All Lewis entries for Kilnamanagh



Kilnamanagh

More information on Samuel Lewis' Topographical Dictionary of Ireland (1837)
Accompanying Lewis map for Cork

DURSEY

DURSEY, an island, in the parish of KILNAMANNAGH, barony of BERE, county of CORK, and province of MUNSTER, 8 miles (S. W.) from Castletown ; containing 198 inhabitants. On this island part of the French army landed in 1796, and on the following day were taken prisoners in Castletown. After this the government erected a signal tower on the highest point of the island, which formed the first of a line of signal stations that extended to Cork. Dursey is situated off the south-west coast, at the extremity of a peninsula whose shores border the entrances to Bantry bay and Bearhaven on one side, and to the river Kenmare on the other. It is in lat. 51? 34' 40", and lon. 10? 15', extending 1? mile in length by ? a mile in breadth, and comprises 754 acres, the greater part of which is a rough mountainous tract, interspersed with rocky pas ture and coarse arable land. It is the property of the Earl of Bantry. Between the island and the mainland is a narrow sound, through which vessels may sail with a favourable wind and tide ; and near it is Ballydonaghan bay, which is deep water, having from 20 to 30 fathoms close to the shore. Contiguous to the island are several rocks. Near the ferry crossing the sound are the remains of a very old church, called Our Lady's abbey, consisting of part of the walls only.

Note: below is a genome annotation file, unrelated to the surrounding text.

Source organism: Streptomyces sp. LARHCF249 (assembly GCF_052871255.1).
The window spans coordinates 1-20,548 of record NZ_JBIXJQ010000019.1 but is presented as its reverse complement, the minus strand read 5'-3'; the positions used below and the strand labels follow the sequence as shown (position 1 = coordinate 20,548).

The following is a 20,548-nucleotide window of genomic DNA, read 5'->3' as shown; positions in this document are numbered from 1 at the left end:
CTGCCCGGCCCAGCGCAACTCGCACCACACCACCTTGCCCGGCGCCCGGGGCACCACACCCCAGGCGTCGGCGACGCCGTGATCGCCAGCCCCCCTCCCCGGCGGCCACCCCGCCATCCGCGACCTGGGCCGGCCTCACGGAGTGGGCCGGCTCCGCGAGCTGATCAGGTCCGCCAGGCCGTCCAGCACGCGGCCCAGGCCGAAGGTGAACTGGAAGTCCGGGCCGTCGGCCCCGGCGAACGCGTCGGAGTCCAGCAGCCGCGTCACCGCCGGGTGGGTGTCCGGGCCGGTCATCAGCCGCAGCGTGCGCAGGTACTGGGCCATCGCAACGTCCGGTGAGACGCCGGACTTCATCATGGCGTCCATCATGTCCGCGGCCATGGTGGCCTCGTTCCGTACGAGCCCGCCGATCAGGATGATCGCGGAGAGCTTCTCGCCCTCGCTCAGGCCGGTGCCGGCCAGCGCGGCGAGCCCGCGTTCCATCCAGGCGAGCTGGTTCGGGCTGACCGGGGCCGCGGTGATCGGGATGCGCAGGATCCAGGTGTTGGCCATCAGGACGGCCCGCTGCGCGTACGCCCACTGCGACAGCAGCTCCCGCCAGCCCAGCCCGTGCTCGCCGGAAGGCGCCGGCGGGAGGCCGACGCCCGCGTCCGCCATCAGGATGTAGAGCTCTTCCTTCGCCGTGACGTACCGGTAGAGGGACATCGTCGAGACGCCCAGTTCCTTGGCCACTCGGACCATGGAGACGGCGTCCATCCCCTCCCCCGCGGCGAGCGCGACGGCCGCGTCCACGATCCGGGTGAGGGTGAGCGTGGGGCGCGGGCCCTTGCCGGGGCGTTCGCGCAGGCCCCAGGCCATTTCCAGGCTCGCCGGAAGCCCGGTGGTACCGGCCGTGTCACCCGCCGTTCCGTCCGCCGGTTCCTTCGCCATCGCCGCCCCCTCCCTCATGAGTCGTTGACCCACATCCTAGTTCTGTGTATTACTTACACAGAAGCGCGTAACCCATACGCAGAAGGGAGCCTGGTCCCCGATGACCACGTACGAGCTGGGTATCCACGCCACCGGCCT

KILNAMANNAGH

KILNAMANNAGH, or KILMANNAGH, a parish, in the barony of BERE, county of CORK, and province of MUNSTER, 4 miles (S. W.) from Castletown ; containing 5612 inhabitants, This parish is situated on the south-western coast, forming a peninsula between the bays of Bantry and Ballydonagan, and comprises 8895 statute acres, as applotted under the tithe act, and valued at £3316 per annum. Of these, 3126 are arable, and 5769 bog and mountain. The land is tolerably fertile, and is chiefly cultivated by the spade, and manured with sea-weed and sand. The mountains consist of slate, of which there are excellent quarries at Lickbarren, but imperfectly worked. Asbestos is found at Kenlogh, and near Blackhall ; lead and copper ore are frequently discovered in small masses, and iron ore is abundant. At the south-western extremity of the parish is Crow head, in lat. 51- 34' 20" and lon. 10- 11' 4O." Here is also Blackhall Head, on which is a signal station, and between it and Sheep Head is the entrance to Bantry bay. Dursey island is separated from the western coast by a deep and dangerous channel, about 50 yards wide, through which the tide runs with great rapidity. There is a coast-guard station at Garinish Point, one of the three in the Castletown district. It is a vicarage, in the diocese of Ross, forming part of the union of Kilaconenagh ; the rectory is partly impropriate in Lord Riversdale, and partly appropriate to the vicarage. The tithes amount to £278. 12. 3-., of which £130 is payable to the impropriator, and the remainder to the vicar. In the R. C. divisions it is in the diocese of Kerry, and is the head of a union or district, called Castletown, comprising this parish and Kilaconenagh ; there is a chapel at Cahirmore. There are five private schools, in which about 380 children are educated. The old church is a picturesque ruin.


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